Mitochondria, tiny structures within each cell that regulate metabolism and energy use, may be a promising new target for cancer therapy, according to a new study. Manipulation of two biochemical signals that regulate the numbers of mitochondria in cells could shrink human lung cancers transplanted into mice, a team of Chicago researchers report in the journal FASEB.
Within each cell, mitochondria are constantly splitting in two, a process called fission, and merging back into one, called fusion. Before a cell can divide, the mitochondria must increase their numbers through fission and separate into two piles, one for each cell.
By reversing an imbalance of the signals that regulate fusion and fission in rapidly dividing cancer cells, researchers were able to dramatically reduce cell division, thus preventing the rapid cell proliferation that is a hallmark of cancer growth. Increasing production of the signal that promotes mitochondrial fusion caused tumors to shrink to one-third of their original size. Treatment with a molecule that inhibits fission reduced tumor size by more than half.
“We found that human lung cancer cell lines have an imbalance of signals that tilts them towards mitochondrial fission,” said Stephen L. Archer, the Harold Hines Jr. Professor of Medicine at the University of Chicago Medicine and senior author of the study. “By boosting the fusion signal or blocking the fission signal, we were able to tip the balance the other way, reducing cancer cell growth and increasing cell death. We believe this provides a promising new approach to cancer treatment.”
“This could be a potential new Achilles' heel for cancer cells,” said the study’s lead author, Jalees Rehman, an associate professor of medicine and pharmacology at the University of Illinois at Chicago. “Many anticancer drugs target cell division. Our work shifts the focus to a distinct but necessary step: mitochondrial division. The cell-division cycle comes to a halt if the mitochondria are prevented from dividing. This new therapy may be especially useful in cancers which become resistant to conventional chemotherapy that directly targets the cycle.”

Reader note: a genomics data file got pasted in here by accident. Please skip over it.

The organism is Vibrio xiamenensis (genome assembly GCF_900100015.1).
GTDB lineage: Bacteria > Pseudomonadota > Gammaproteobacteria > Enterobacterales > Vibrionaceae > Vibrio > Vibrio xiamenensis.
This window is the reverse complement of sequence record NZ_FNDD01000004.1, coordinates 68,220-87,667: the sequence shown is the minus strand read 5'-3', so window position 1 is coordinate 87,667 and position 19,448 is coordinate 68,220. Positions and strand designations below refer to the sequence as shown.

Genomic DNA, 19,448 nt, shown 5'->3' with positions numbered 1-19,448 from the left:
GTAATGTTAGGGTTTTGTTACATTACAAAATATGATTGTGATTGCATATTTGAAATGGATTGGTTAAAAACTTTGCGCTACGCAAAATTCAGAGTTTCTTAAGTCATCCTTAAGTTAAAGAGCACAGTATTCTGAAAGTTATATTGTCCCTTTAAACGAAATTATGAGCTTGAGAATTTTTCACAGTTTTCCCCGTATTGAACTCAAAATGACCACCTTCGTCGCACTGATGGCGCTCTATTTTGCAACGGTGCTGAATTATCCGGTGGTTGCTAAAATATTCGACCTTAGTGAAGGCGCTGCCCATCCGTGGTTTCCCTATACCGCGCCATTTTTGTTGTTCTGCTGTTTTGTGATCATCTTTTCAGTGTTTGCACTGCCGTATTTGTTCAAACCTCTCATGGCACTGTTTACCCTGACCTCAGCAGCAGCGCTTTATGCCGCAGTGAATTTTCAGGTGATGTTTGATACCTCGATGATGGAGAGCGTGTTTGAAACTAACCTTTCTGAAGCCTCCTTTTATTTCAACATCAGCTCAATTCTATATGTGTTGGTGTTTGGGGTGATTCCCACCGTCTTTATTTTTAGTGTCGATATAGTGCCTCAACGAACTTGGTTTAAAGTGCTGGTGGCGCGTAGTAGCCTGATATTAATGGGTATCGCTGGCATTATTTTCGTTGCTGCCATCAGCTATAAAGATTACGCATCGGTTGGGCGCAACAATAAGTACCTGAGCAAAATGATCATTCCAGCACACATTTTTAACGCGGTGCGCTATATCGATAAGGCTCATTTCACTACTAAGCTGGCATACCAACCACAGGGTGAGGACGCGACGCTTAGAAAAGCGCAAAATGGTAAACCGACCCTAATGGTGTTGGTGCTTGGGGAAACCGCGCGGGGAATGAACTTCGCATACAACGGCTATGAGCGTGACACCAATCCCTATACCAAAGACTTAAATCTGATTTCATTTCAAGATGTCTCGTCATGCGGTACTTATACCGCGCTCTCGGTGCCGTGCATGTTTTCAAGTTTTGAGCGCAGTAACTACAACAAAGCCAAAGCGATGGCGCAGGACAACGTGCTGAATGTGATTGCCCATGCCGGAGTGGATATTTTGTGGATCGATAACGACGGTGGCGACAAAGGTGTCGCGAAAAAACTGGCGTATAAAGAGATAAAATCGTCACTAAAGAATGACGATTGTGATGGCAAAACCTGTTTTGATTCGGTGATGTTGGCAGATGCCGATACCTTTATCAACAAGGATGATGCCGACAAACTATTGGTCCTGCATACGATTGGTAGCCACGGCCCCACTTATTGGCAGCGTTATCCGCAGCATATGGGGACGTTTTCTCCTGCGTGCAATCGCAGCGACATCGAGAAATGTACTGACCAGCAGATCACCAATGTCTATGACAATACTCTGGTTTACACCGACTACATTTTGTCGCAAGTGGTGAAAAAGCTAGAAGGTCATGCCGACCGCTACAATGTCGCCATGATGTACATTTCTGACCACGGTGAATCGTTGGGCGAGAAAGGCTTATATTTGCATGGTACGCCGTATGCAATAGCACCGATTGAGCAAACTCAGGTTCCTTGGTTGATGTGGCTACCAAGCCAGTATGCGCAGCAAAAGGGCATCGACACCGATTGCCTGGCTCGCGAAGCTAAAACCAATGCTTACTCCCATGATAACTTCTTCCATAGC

The researchers found that the mitochondrial networks within several different lung cancer cell lines were highly fragmented, compared to normal lung cells. Cancer cells had low levels of mitofusin-2 (Mfn-2), a protein that promotes fusion by tethering adjacent mitochondria, and high levels of dynamin-related protein (Drp-1), which initiates fission by encircling the organelle and squeezing it into two discrete fragments. The Drp-1 in cancer cells also tended to be in its most active form.
The researchers tested several ways to enhance fusion and restore the mitochondrial network, both in cell culture and in animal models. They used gene therapy to increase the expression of Mfn-2, injected a small molecule (mdivi-1) that inhibits Drp-1, and used genetic techniques to block the production of Drp-1. All three interventions markedly reduced mitochondrial fragmentation, increased networking and reduced cancer cell growth.
Although the authors identify mitochondrial fission and Drp-1 activation as a potential therapeutic target in lung cancer, “this is not a cure,” Archer emphasized. The treatment drastically reduced tumor size but the tumors did not completely disappear. They continued to use high levels of glucose as fuel, a hallmark of cancer metabolism that can be seen on PET scans. “This remnant could be either a central cluster of cancer stem cells,” Archer said, “or an inflammatory response, the immune system infiltrating the tumor.”
“Inhibiting mitochondrial fission,” Archer said, “did not show any significant toxicity in mice or rats, so we are quite optimistic that our findings can lead to the development of novel, clinically feasible therapies.”
The substances used to block fusion are commercially available for research purposes, but they have not been tested in humans. Mdivi-1 has been used in animals to prevent kidney injury.
Although the focus on mitochondria is fairly new to cancer biologists — despite a flurry of interest in the 1920s stimulated by the German Nobel Prize laureate Otto Warburg — this organelle has long been a central focus for physicians and scientists interested in muscle biology, especially cardiac muscle.
Archer, a cardiologist, specializes in pulmonary hypertension. In this disorder, as in cancer, excessive cellular growth causes disease. The death of his cousin and close friend from lung cancer made him start thinking about the connections. Rehman is a German scientist and became interested in studying mitochondria after reading some of the historical Warburg papers in German.
The fact that two cardiologists, Archer and Rehman, decided to study cancer and collaborated with a team of basic scientists, a cancer physician and a pathologist is “an indicator of how interconnected modern biomedical research has become,” Rehman said.
The University of Chicago and the National Institutes of Health supported this study. Additional authors include Hannah Zhang, Peter Toth, Glenn Marsboom, Zhigang Hong, Ravi Salgia, Aliya Husain and Christian Wietholt of the University of Chicago, and Yanmin Zhang of the University of Illinois at Chicago.